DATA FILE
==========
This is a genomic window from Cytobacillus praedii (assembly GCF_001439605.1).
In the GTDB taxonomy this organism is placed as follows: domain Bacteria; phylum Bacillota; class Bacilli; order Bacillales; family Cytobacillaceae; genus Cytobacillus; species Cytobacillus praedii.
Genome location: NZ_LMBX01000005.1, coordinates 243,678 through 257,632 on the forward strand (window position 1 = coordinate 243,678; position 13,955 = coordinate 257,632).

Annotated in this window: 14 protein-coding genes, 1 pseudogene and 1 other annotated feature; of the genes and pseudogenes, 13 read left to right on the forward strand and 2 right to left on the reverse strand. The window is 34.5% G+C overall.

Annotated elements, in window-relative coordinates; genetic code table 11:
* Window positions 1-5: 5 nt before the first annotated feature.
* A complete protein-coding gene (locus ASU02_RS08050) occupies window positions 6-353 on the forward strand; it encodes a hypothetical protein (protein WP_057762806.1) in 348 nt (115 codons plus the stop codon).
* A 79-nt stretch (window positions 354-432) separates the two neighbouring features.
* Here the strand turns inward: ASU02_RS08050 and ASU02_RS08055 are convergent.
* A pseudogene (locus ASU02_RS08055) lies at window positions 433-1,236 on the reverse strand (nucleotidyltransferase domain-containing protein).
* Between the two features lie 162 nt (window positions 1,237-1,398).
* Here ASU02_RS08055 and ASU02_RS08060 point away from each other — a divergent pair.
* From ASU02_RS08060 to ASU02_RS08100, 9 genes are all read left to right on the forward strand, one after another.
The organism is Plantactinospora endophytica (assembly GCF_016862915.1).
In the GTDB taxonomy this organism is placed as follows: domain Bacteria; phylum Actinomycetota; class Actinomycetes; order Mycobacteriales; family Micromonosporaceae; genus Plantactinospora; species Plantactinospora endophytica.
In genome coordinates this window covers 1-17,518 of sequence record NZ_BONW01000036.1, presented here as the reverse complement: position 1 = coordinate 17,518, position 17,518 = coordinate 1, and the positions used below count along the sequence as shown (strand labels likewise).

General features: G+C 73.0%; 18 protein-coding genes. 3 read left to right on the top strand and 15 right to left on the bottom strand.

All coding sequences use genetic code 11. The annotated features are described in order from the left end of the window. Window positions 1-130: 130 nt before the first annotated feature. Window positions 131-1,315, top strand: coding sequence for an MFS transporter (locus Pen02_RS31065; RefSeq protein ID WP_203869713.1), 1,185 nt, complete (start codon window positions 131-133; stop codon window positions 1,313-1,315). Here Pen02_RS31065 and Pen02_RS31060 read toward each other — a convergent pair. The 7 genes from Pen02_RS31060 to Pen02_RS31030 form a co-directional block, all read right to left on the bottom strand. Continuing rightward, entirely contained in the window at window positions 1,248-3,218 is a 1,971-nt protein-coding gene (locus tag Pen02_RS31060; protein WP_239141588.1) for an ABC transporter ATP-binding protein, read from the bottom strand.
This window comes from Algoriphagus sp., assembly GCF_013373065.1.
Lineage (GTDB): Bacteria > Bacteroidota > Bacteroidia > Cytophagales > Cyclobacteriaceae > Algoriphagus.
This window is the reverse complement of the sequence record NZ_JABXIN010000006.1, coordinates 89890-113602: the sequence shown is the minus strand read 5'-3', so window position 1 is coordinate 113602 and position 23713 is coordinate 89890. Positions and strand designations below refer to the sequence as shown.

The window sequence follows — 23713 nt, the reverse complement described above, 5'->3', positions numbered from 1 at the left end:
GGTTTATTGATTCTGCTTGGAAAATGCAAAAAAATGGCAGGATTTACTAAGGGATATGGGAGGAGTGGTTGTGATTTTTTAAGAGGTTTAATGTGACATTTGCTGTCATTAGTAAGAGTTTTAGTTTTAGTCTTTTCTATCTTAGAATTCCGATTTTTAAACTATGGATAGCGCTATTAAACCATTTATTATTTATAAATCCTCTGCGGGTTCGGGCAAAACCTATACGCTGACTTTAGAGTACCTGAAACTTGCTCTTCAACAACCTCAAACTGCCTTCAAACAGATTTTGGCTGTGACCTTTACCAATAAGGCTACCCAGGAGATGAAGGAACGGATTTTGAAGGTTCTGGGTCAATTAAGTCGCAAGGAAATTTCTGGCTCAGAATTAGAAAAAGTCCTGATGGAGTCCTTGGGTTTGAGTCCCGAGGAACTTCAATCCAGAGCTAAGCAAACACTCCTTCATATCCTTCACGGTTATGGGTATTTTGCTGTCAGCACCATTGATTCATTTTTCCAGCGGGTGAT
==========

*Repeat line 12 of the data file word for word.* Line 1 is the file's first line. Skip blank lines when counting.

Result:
* Here ASU02_RS08055 and ASU02_RS08060 point away from each other — a divergent pair.